Anyway, after well over two hours of this last night, I submitted my bids (my hand poised shakily over Update Bids, fearful of what would happen when I clicked). I then sent mail to Kathi, who is also on the committee, warning her to look for any other interface than the list-of-all-papers I'd just been through.

Happily, there is another interface: you can select just an area at a time and view all the papers in that area. Kathi happily marched off to use that, little knowing her life would be worse than mine.

First, the list of papers in an area only changes your view in the left frame. The right frame is still the list of all papers. So if you pick an area and its papers are paper numbers 11, 17, 89, 103, and so forth, guess how you enter your bids for those papers?

Second, you can't choose a single bid for all the papers in an area. That means it's not enough that you don't want to read a single paper on the Semantic Web; you have to find every paper in the category and manually decline (C) each of them. (Hmm; perhaps an Ontology would be able to help with that.)

Third, curiously, the list of papers does not include the A and C columns. In other words, they didn't reuse code! The good software engineering practices just keep on coming.

Finally, many papers fall under multiple categories. But if you bid on paper 11 under one category, it still shows up in sorted numeric order in all its other categories, without even indicating that you've already bid on it. (In other words, you would definitely see far more than 419 papers by the time you're done.)

This is bloody-minded software development in the extreme, a process of mindless, thoughtless, soulless application of algorithm to data structure. It is difficult to imagine that a living, breathing combination of human sinew, blood and fiber could have created an interface so awful.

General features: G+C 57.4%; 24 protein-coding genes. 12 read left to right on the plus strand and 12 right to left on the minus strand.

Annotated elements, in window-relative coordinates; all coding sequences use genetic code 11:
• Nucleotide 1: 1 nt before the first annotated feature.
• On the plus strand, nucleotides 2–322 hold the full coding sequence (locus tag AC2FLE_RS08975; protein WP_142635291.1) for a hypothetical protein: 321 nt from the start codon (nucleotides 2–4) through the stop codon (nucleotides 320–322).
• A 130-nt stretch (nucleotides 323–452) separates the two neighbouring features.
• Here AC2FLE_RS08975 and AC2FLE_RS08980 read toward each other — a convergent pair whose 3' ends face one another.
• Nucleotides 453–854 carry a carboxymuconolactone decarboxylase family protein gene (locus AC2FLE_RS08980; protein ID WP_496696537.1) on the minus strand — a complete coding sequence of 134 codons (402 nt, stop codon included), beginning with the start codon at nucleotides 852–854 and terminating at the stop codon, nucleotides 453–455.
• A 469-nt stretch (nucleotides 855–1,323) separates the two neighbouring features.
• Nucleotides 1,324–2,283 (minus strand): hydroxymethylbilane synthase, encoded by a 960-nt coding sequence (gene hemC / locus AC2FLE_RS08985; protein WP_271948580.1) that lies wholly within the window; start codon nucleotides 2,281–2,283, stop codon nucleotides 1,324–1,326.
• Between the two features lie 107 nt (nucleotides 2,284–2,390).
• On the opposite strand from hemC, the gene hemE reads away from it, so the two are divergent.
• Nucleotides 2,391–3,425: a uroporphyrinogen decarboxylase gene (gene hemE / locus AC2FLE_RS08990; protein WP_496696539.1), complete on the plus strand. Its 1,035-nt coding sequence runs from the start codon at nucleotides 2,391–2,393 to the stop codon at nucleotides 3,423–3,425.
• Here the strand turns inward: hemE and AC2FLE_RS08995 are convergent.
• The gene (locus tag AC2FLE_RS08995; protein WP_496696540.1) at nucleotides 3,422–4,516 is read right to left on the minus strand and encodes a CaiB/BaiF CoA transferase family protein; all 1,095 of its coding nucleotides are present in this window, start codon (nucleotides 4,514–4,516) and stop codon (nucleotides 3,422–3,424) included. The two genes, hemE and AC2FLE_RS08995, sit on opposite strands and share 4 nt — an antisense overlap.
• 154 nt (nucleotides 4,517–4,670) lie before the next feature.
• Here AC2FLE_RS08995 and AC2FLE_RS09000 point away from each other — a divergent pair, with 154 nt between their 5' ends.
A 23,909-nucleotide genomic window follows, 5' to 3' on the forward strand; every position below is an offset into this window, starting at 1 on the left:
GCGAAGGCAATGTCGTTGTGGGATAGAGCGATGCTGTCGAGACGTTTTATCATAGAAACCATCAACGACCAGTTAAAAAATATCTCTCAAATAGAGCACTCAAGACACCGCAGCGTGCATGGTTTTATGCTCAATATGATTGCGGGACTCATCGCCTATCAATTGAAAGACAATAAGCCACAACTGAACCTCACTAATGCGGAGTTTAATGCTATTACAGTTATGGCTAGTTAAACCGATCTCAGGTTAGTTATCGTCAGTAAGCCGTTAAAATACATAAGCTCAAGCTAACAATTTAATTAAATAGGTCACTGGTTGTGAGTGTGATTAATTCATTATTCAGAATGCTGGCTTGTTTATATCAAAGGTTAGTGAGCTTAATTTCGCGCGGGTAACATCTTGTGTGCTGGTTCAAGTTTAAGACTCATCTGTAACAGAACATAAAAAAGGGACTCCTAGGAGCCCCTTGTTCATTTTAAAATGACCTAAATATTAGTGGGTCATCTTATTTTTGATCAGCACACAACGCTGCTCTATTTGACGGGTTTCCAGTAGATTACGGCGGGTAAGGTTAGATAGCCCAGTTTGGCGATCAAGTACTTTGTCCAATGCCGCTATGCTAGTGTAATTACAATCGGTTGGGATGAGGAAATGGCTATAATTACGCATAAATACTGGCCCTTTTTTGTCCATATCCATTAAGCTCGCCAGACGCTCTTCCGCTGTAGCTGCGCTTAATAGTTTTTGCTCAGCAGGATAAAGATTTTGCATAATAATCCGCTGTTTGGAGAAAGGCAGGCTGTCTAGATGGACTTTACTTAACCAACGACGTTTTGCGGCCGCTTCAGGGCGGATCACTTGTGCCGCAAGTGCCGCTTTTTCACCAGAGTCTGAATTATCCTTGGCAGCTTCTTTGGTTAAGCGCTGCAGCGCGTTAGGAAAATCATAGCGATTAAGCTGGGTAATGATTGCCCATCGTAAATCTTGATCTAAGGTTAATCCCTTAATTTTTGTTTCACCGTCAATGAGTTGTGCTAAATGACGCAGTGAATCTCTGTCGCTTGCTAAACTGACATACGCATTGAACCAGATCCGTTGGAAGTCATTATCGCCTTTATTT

The real moral, though, lest we lose sight of it, is the waste of it all. There are 34 regular program committee members, 16 people on the “Expert-Review Panel” (including Kathi and me), and two program chairs. Suppose each of us wastes just two hours of our time because of bad software design (seeing as I believe I've alredy wasted one hour, the odds of this are fairly high). Some of these people are fancy consultants, so on average say our time is worth USD 100/hour. That's a collective USD 10,400 just in terms of wasted billable time (never mind the frustration, the lost goodwill, etc). That's far more than the cost of a better conference management package. What does that tell you about what the committee thinks of our time? I can't wait to meet one of these people and hear them complain at the conference about the popular unwillingness to pay for quality software.

Maybe I should send them a bill. Maybe we should all send them bills, so they would come to their senses.


Natasha Lloyd said...

(I was pointed to this post by Kathi.)

Man, that is just ridiculous. I bet whoever developed that system tested it out with a couple papers and thought it was good enough, not even thinking what it would be like like with several hundred papers.

That kind of made me think of this article: The Customer-Friendly System.

Pete said...

You should use the Continue Conference Management Server. I hear it's better.

Noel said...

I too have heard good things about Continue. Perhaps you can contact the developers and ask them to open up free accounts? It is unclear from the Continue web site what (if any) business model they follow, but it doesn't seem that a pay-per-use system is going to work when the competition is free and the incentives for using good software are low. If they were trying to make money they might do better contacting the big professional organisations and arranging some kind of bulk deal, or perhaps they should target professions that have larger conferences and more money than CS (e.g. anything medical).

Shriram Krishnamurthi said...

Continue is going to go free. We're currently rewriting it from scratch. It's already vastly faster than it used to be, and has several bits of cleverness that were long overdue. This week we stress-tested it on 400 papers, and it came through like a champ. It even has an intelligent bidding interface! It will do your bidding. It will do our bidding. We will do your bidding. Bidding, bidding, bidding.

Shriram Krishnamurthi said...

The new Continue is out! See Continue 2.0. Already in use by select conferences (only the finest)!